In June 1831, a popular uprising began in Merthyr Tydfil, with an angry crowd calling for parliamentary reform to stop the exploitation of workers by industry owners. The uprising of the ironworkers and coalminers in Merthyr Tydfil, fighting for their rights against ruthless industrialists became known as the Merthyr Rising. It inspired others to follow, triggering nationwide rebellion and finally resulting in the establishment of trade unions and the beginnings of Socialism.
During the Merthyr Rising, the museum building was used as a barracks for the soldiers of the Argyll and Sutherland Highlanders who were brought in to quell the rioters. Christ College school was founded in 1541. Pupils there in 1831 would have seen the soldiers around town and been aware of the troubles.
The school made the decision to study the Merthyr Rising, and create a stop-motion animation as part of the Local History aspect of the Curriculum. Some of the Year 9 students involved in the making of the film were from Merthyr Tydfil itself. They were particularly interested in the story of the execution of Richard Lewis, known as Dic Penderyn, who was wrongly accused of stabbing a soldier – Donald Black – during the uprising.
Due to COVID restrictions, teaching about the Merthyr Rising had to take place virtually and students were supported to carry out their research at home.
The students engaged in a virtual learning session from Cyfartha Castle Museum in Merthyr Tydfil and were introduced to artefacts and paintings linked to the Merthyr Rising. They also used objects from the Revolutionary collection for their research, such as the Tipstaff used to arrest Dic Penderyn and the Red Flag.
Images – L: William Crawshay II (1788-1867) (Cyfartha Castle Museum) R: Penry Williams’ (1802-1885) Merthyr Riots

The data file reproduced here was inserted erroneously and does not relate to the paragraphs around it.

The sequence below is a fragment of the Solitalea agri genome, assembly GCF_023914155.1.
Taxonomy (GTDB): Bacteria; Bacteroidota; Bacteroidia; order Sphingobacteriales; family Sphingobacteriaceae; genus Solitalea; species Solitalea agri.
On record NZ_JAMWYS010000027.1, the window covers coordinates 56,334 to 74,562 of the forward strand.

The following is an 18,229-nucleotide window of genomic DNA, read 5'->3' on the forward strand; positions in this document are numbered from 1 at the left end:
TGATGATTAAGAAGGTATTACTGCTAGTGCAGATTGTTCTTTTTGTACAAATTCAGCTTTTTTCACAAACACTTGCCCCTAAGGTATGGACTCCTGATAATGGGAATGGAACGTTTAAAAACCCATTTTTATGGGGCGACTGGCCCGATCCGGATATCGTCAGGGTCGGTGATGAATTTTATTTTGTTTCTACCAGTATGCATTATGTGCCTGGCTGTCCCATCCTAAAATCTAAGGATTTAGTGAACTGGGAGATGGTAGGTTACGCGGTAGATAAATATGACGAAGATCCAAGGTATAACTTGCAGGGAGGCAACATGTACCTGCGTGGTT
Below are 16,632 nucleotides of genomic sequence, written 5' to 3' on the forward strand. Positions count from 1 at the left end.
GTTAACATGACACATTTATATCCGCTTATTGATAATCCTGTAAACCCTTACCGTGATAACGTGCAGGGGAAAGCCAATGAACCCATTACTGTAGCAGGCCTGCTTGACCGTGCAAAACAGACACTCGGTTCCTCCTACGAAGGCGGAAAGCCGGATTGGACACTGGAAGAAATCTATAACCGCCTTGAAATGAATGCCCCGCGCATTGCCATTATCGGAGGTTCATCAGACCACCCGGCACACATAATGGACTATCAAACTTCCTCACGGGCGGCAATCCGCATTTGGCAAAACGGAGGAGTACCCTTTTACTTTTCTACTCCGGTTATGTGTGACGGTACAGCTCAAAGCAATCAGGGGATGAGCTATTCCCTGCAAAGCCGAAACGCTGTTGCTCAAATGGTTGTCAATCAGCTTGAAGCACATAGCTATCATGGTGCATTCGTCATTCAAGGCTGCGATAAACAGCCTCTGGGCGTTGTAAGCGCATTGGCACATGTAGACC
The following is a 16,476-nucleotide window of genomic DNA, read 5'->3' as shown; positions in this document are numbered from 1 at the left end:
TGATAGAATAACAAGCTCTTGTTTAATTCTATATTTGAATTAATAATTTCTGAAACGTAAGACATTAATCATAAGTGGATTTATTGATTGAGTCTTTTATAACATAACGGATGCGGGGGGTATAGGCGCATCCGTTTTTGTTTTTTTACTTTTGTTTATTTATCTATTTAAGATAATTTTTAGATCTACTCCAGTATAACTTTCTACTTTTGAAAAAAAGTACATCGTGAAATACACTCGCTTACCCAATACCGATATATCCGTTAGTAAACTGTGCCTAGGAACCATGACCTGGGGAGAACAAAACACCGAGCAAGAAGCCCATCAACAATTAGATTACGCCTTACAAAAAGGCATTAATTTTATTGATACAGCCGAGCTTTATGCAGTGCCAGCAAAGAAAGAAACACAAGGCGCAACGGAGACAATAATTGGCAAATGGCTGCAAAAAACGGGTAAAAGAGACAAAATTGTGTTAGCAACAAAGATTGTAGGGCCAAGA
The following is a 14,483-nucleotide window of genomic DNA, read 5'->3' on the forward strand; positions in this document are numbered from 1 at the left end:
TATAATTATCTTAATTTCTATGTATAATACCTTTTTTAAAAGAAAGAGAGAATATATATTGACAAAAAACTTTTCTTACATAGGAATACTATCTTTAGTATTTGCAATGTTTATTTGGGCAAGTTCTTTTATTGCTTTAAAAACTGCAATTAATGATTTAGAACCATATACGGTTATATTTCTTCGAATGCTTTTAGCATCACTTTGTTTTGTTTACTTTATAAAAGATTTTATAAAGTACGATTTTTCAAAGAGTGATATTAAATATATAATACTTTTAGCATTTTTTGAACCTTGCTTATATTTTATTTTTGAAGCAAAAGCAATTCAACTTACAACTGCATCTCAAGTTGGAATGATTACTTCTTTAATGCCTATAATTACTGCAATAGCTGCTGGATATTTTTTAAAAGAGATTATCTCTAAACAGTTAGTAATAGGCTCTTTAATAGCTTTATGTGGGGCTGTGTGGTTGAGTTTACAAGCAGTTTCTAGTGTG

Ironmaster and owner of the Merthyr Tydfil ironworks, William Crawshay II was known as the ‘Iron King’. His ironworks was the largest in Great Britain at the time and his immense wealth led to the building of the Cyfartha Castle as his home. Cuts in the pay of his workers contributed to the Merthyr Rising.
It is believed that the Merthyr Rising was the first time the red flag of revolution was flown as a symbol of workers’ revolt. The story tells how a white flag was dipped in calf’s blood and held high above the protestors’ heads. A loaf of bread was impaled on the staff as a symbol of the basic needs of the protestors.
When the students were allowed to return to school, they visited The Regimental Museum of the Royal Welsh to discover more about the lives and soldiers in the Age of Revolution.
In addition, the students watched a 30-minute BBC Wales archive film: Crimesolver: Dic Penderyn, hero or villain (2006). This analytical documentary looked at the riots from differing perspectives and showed the opinions of local people in Merthyr Tydfil.
The students worked with Cardiff-based filmmaker William Osborne of LOTW studios to create their animation. The students and staff were thoroughly engaged by his online tutorial on creating a stop-motion animation. William talked about his early experiences of filmmaking and showed students his first attempts as a young teenager. This was followed by an in-depth guide to methods, resources and suitable software.
Further inspiration and practical advice came from watching a short video tutorial by Faye Maybe.
Planning and Developing
The students produced individual storyboards depicting the riots and the demise of Dic Penderyn. These were produced at home during Lockdown. Once the students were able to return to school, ideas were shared and decisions were made as to the final composition of the animation.
Creating the set
The ‘set’ for the unfolding action was built on two levels:
• Background comprising a series of watercolour sketches.
• Foreground using jointed, paper puppets and jointed silhouettes.
The students created watercolour sketches using images from the Cyfartha Castle art collection and from local history reference material as inspiration. These formed the backdrop to the drama.